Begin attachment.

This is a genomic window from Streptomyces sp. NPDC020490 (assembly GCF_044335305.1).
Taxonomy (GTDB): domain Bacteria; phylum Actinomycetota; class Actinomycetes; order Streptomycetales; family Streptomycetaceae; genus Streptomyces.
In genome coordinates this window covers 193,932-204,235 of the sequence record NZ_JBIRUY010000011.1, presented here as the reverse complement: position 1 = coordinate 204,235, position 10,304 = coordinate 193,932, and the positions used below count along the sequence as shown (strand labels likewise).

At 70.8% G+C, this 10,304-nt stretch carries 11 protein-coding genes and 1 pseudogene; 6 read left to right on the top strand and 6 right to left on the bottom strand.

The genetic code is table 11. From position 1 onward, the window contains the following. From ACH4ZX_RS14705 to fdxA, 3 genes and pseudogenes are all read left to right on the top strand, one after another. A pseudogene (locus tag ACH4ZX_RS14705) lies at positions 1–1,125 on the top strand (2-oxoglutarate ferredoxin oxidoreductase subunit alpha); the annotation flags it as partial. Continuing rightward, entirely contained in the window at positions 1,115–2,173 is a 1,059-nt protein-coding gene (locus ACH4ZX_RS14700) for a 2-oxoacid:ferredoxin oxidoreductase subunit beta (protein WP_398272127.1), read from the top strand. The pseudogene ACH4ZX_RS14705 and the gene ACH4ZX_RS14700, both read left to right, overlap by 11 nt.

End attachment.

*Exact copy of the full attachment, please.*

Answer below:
This is a genomic window from Streptomyces sp. NPDC020490 (assembly GCF_044335305.1).
Taxonomy (GTDB): domain Bacteria; phylum Actinomycetota; class Actinomycetes; order Streptomycetales; family Streptomycetaceae; genus Streptomyces.
In genome coordinates this window covers 193,932-204,235 of the sequence record NZ_JBIRUY010000011.1, presented here as the reverse complement: position 1 = coordinate 204,235, position 10,304 = coordinate 193,932, and the positions used below count along the sequence as shown (strand labels likewise).

At 70.8% G+C, this 10,304-nt stretch carries 11 protein-coding genes and 1 pseudogene; 6 read left to right on the top strand and 6 right to left on the bottom strand.

The genetic code is table 11. From position 1 onward, the window contains the following. From ACH4ZX_RS14705 to fdxA, 3 genes and pseudogenes are all read left to right on the top strand, one after another. A pseudogene (locus tag ACH4ZX_RS14705) lies at positions 1–1,125 on the top strand (2-oxoglutarate ferredoxin oxidoreductase subunit alpha); the annotation flags it as partial. Continuing rightward, entirely contained in the window at positions 1,115–2,173 is a 1,059-nt protein-coding gene (locus ACH4ZX_RS14700) for a 2-oxoacid:ferredoxin oxidoreductase subunit beta (protein WP_398272127.1), read from the top strand. The pseudogene ACH4ZX_RS14705 and the gene ACH4ZX_RS14700, both read left to right, overlap by 11 nt.